Thielen: Jason Reitman’s “In God We Trust” – that is a favorite of mine. It was just so energetic and imaginative and beautifully spirited. Or Adam Collis’s “Mad Boy, I’ll Blow Your Blues Away,” I thought that was pretty special.
Two films that I could play over and over again are “Erè Mèla Mèla,” where two male dancers completely morph with furniture, I remember how much I loved the energy of that film, and “City Paradise,” a British film, five minutes, truly quirky. “In God…” and “Mad Boy…,” those were revelations of narrative talent, but for the pure expressiveness of the short film form, I never ever got tired of “Erè Mèla Mèla” and “City Paradise.”
Another is “Music for One Apartment and Six Drummers,” a Swedish film in which six percussionists make music with what they find in each room. Magnolia has recently released the feature version of it [“Sound of Noise”].
And what about this year’s festival – any filmmakers from the past two decades revisiting Shortsfest?
Thielen: We have a new film called “As You Were” by René Frelle Petersen. Last year we showed “Going Nowhere.” He’s a very interesting Danish director. He makes these long, emotionally powerful films about family dynamics. We have a documentary called “Mr. Christmas” by Nick Palmer, a microportrait of a guy in Northern California who puts on an annual Christmas lights display at his house. Nick was with us in 2009 with a film called “Dockweiler,” an AFI project that was a drama. Daniel Junge is coming back with two films, “Saving Face,” which won the Oscar, and a new film that is perfect for a younger audience called “One Day.” Douglas Sloan is coming back with a new photography portrait, “Elliott Erwitt: I Bark At Dogs.”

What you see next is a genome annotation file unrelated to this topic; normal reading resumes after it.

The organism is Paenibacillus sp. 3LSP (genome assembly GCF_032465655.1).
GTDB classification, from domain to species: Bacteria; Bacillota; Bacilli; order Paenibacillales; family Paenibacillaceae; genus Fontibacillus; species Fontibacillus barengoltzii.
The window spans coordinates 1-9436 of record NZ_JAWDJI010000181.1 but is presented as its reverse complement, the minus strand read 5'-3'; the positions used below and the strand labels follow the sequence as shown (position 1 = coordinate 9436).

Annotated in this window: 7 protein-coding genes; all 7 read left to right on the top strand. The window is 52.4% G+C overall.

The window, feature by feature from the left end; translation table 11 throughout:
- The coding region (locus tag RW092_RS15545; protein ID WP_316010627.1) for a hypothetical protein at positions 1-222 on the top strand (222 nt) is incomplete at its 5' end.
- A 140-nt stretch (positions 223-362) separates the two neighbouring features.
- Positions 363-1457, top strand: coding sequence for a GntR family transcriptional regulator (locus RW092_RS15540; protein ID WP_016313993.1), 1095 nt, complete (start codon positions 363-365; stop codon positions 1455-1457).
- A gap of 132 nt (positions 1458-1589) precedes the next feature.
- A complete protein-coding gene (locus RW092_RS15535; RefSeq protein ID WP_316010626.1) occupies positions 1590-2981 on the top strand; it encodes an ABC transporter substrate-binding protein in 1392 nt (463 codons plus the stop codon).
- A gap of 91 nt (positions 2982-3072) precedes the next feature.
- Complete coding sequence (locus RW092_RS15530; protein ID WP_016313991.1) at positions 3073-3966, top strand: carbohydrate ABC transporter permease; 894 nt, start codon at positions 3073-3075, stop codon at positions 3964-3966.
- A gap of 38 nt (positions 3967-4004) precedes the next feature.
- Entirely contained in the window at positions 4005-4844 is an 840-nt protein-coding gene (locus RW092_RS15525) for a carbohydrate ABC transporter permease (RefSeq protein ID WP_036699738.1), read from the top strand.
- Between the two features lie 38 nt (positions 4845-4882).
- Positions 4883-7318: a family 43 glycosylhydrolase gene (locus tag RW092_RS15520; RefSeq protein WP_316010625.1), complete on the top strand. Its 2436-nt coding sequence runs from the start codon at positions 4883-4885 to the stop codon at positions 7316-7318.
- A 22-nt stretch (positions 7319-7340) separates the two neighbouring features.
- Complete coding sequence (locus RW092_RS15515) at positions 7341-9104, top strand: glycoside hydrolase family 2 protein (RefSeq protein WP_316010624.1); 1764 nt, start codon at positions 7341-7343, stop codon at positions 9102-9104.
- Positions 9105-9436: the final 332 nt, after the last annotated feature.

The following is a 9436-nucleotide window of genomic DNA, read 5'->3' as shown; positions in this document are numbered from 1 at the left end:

Looking forward to 2032, where do you see the festival 20 years from now?
Eldred: That’s a dangerous thing, to look so far ahead. But I’m pretty confident that people will still want to come together for a group experience that is not on the internet. So I do think that there will still be festivals. How the filmed entertainment world evolves in 20 years, I can’t see that down far the road, with so many changes that have taken place in the last 10 or 15 years. But I do think people still want to share stories and talk about the experience.